The Greenback was the second best-performing currency of the week. And as highlighted on the chart above, the Greenback strengthened across the board on two separate occasions.
The Greenback actually had a weak start, thanks to lowered rate hike expectations due to the dovish statement from Fed Governor Brainard that I mentioned earlier.
Getting back on topic, the Greenback gained strength on Tuesday, even though there weren’t any major catalysts. But as noted earlier, the yen was out of commission this time as a safe-haven at this time, so it’s possible that the safe-haven flows went to the Greenback instead.
The Greenback then steadily weakened after that as the yen began to recover, although the disappointing reading for U.S. retail sales (-0.3% vs. -0.1% expected, 0.1% previous) likely helped to weigh down the Greenback as well.
However, the Greenback finally found salvation when the CPI reading for August came in better-than-expected (0.2% vs. 0.1% expected, 0.0% previous), which caused the probability of a December rate hike to jump from 47.4% to 55%, according to the CME Group’s FedWatch Tool. Admittedly, however, rake hike probabilities for the September and November meetings were unaffected.
The Loonie was the second-weakest currency, and Loonie bears can thank the hard slump in oil prices during the week for that.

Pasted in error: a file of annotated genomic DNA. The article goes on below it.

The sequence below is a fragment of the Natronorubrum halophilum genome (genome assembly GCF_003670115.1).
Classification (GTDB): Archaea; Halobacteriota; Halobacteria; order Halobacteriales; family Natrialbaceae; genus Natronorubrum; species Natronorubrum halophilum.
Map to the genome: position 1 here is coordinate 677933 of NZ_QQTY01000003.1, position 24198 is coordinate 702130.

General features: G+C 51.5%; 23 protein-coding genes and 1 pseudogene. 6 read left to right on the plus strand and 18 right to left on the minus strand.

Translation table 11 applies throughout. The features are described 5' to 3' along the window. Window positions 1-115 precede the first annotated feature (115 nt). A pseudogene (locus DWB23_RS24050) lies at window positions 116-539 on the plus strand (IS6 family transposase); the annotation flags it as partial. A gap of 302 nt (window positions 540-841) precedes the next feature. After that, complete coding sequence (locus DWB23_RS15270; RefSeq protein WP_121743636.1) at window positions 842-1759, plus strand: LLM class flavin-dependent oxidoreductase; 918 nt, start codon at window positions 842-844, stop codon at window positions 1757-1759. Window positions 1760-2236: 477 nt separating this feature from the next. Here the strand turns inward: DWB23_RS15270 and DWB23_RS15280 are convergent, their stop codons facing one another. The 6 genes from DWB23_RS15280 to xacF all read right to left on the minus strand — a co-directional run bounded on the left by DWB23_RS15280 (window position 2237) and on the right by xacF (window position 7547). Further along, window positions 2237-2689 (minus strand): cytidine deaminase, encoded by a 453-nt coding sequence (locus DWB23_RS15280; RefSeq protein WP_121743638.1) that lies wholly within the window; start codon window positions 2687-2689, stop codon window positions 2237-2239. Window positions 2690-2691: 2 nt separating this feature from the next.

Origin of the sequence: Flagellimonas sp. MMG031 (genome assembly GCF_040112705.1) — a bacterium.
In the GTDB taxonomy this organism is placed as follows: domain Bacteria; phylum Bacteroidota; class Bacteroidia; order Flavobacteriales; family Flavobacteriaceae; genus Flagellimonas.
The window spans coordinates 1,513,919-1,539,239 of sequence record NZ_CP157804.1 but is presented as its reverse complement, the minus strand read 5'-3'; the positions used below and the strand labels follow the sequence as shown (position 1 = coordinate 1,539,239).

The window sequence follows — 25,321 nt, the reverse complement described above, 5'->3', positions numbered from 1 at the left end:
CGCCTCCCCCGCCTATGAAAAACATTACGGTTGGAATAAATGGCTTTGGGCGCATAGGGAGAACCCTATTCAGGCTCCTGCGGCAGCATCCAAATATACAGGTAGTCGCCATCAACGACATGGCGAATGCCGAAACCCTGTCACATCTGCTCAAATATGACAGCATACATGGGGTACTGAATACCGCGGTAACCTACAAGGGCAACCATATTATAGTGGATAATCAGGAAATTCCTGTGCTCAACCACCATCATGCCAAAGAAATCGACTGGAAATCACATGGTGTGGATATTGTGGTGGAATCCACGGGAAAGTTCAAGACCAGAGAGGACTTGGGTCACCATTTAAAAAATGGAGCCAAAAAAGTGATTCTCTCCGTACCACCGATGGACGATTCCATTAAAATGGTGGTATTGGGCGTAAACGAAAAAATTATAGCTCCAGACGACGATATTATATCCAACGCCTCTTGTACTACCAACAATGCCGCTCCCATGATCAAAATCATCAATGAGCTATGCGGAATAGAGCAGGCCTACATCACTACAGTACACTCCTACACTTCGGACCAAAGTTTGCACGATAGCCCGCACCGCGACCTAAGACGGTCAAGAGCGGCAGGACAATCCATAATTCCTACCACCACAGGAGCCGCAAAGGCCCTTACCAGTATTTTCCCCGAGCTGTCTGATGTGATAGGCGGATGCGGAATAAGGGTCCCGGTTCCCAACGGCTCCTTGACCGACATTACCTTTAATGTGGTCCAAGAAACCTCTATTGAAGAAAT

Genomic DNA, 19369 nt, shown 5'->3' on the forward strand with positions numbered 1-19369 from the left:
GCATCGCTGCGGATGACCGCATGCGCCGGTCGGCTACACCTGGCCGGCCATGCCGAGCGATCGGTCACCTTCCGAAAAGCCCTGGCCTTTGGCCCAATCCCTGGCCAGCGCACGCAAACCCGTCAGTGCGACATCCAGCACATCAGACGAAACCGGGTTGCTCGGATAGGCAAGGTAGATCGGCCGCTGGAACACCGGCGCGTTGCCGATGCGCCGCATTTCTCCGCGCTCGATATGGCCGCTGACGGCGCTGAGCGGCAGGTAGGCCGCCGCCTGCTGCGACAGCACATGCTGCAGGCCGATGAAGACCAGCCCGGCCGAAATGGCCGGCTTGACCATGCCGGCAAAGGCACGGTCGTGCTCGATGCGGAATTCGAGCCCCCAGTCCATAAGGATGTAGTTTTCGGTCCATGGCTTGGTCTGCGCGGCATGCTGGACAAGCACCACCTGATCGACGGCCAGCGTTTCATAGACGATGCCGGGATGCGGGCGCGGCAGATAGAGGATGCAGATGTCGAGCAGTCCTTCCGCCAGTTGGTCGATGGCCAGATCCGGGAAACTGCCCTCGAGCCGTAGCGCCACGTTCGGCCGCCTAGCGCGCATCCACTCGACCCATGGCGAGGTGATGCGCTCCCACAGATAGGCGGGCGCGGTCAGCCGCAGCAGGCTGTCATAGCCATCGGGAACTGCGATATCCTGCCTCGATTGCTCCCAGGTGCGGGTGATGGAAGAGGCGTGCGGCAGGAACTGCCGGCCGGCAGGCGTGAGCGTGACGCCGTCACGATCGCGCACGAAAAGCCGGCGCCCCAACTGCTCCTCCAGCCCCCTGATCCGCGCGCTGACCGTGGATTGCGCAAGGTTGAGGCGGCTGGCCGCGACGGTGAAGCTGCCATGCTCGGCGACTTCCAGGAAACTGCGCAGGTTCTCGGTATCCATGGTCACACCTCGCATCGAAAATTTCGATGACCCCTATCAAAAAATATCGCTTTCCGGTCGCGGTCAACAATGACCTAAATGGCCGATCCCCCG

- U.S. crude oil down (CLG6) by 5.78% to $43.23 per barrel for the week
- Brent crude oil down (LCOH6) by 4.14% to $46.02 per barrel for the week
Oil benchmarks suffered most of their losses on Tuesday and Wednesday, although Friday was pretty painful, too. So, what’s up with oil prices, you ask?
Well, Tuesday’s slump was apparently due to reports that the International Energy Agency (IEA) changed its forecast that demand for oil will overtake supply by the end of the year. Instead, the IEA revised its forecast in its September report to say (emphasis mine):
“Our forecast in this month’s report suggests that this supply-demand dynamic may not change significantly in the coming months. As a result, supply will continue to outpace demand at least through the first half of next year.”
Ouch! It gets even worse because OPEC also revised its own forecasts to be more in line with that of the IEA. Wednesday’s drop meanwhile was due to an inventory buildup of oil products, especially gasoline. As for the slide on Friday, that was mainly attributed to the increase in Iranian exports, although the increase in the number of U.S. oil rigs likely helped to weigh down on oil and the Loonie as well.
NZD, AUD, CHF, & EUR
I decided to lump these currencies together because price action on the four of ‘em was pretty choppy, with no clear drivers. It’s also pretty clear that there was little interest in these four currencies when you look at the tables above and see which currency pairs had the smallest % changes.
Heck, you can even check out your own charts to see that many Aussie, Kiwi, euro and Swissy pairs were essentially trading sideways during the entire week. I mean, just look at how messy price action was on the Swissy below.
There was slightly more demand for the Swissy, probably because of its status as a safe-haven amid the risk-off vibes during the week.
Forex traders even ignored the SNB’s promise (or threat) that it would “remain active in the foreign exchange market, as necessary” during the SNB monetary policy decision. Oh, make sure to keep an eye on the Kiwi since the RBNZ statement is coming up.
This week’s scorecard: